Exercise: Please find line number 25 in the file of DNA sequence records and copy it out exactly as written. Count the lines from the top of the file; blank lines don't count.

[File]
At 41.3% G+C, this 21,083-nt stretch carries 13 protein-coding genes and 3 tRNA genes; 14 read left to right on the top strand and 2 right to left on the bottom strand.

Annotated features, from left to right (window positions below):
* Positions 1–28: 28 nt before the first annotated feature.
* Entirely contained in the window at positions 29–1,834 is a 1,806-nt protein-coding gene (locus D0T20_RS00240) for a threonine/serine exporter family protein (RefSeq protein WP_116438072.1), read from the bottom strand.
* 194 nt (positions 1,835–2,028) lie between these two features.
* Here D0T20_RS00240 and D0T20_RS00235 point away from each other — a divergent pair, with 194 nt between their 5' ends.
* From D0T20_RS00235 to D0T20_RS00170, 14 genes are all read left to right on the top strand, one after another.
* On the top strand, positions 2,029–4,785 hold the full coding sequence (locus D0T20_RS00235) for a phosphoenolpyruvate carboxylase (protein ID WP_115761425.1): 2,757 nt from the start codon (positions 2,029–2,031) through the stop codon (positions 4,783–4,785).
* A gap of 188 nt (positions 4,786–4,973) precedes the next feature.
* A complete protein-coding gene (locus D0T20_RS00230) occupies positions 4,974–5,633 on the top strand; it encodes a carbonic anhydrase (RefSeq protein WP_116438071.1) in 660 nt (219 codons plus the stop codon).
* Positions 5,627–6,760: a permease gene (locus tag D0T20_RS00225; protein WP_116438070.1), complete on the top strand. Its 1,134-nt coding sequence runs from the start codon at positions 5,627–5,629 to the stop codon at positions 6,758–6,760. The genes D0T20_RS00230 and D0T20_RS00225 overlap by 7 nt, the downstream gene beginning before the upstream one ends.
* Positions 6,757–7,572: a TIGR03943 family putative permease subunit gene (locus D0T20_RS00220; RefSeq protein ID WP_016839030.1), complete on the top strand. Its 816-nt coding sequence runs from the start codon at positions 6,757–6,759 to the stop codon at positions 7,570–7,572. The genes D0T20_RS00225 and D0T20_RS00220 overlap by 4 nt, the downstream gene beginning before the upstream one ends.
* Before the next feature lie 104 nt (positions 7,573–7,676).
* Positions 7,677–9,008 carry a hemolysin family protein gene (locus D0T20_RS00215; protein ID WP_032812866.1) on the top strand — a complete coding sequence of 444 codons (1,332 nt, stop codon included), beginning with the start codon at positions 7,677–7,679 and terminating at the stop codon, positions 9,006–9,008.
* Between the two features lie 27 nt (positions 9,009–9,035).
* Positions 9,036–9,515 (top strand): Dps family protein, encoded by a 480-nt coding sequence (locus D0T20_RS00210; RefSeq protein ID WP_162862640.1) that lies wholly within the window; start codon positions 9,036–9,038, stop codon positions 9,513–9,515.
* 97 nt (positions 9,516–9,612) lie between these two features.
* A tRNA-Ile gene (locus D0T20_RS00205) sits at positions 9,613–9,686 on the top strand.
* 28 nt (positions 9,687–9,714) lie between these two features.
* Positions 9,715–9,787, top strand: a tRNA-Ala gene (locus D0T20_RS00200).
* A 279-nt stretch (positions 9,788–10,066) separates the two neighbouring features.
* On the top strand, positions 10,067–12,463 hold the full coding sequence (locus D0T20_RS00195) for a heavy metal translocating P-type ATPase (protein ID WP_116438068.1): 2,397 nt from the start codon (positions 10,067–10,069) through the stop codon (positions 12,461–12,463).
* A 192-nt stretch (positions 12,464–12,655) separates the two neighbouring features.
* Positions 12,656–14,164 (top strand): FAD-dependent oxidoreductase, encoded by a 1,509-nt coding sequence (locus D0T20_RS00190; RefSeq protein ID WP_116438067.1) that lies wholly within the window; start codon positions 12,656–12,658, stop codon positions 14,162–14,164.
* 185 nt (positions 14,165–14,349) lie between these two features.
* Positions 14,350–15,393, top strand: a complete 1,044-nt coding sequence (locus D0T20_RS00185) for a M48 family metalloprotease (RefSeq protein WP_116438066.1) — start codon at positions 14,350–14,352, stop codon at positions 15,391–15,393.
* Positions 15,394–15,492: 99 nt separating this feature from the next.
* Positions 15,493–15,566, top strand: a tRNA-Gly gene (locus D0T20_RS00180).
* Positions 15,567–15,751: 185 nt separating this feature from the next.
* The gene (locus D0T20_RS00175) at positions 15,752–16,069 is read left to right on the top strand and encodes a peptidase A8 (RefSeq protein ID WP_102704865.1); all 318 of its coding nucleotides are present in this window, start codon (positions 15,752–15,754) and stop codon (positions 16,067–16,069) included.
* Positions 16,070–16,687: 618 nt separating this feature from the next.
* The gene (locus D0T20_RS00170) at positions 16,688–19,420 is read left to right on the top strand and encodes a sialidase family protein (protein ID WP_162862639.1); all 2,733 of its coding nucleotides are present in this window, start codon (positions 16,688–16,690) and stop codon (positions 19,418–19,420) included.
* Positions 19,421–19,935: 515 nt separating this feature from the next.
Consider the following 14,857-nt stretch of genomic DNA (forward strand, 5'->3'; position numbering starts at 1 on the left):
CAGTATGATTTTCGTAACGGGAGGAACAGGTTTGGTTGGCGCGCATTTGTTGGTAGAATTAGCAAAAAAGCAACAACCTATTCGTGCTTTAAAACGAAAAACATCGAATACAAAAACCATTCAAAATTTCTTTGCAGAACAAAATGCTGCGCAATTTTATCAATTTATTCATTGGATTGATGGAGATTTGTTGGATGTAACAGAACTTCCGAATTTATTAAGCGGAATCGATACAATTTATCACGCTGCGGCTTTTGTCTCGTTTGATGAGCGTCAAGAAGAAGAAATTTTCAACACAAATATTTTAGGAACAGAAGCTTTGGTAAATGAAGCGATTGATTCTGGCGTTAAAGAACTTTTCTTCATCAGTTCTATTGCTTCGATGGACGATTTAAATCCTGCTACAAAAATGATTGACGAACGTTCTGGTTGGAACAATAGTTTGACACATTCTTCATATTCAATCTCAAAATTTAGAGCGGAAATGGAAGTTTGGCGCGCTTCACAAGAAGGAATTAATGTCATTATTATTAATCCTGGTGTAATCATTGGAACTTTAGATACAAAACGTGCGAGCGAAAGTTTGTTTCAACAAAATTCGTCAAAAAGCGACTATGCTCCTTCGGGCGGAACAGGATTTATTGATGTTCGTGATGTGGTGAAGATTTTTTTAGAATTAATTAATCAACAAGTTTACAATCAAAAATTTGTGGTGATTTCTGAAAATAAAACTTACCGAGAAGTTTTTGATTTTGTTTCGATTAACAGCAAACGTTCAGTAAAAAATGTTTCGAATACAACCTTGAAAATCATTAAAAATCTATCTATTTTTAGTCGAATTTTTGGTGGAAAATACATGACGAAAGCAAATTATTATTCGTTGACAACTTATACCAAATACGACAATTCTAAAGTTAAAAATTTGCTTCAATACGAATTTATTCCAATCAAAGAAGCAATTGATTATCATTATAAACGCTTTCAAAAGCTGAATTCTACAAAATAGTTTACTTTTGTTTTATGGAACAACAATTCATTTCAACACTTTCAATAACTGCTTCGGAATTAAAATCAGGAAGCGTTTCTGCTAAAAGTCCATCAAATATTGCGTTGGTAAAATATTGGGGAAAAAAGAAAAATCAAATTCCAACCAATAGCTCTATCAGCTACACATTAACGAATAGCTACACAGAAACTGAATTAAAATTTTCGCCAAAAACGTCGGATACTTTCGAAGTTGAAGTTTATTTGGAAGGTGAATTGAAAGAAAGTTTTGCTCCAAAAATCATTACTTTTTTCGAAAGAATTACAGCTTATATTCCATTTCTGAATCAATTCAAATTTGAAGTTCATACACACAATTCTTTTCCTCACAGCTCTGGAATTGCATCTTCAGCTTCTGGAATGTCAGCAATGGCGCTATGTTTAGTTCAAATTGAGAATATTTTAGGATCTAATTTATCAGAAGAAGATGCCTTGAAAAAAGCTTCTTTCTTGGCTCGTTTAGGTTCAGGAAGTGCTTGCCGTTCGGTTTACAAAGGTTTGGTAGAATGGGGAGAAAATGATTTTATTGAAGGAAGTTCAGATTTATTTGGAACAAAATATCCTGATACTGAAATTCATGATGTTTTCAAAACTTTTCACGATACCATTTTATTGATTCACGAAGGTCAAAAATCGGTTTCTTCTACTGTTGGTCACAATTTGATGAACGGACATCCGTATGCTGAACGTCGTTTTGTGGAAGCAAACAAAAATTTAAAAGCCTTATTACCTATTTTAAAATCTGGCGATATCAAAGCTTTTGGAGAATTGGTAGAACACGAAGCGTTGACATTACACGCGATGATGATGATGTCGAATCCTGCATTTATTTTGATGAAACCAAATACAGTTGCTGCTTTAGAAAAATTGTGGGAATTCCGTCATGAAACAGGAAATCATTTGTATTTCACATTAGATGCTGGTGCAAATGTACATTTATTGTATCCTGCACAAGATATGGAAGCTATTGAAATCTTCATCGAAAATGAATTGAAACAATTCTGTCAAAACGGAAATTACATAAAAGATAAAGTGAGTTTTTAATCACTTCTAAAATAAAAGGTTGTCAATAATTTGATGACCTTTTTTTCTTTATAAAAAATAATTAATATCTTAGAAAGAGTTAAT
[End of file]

* 185 nt (positions 14,165–14,349) lie between these two features.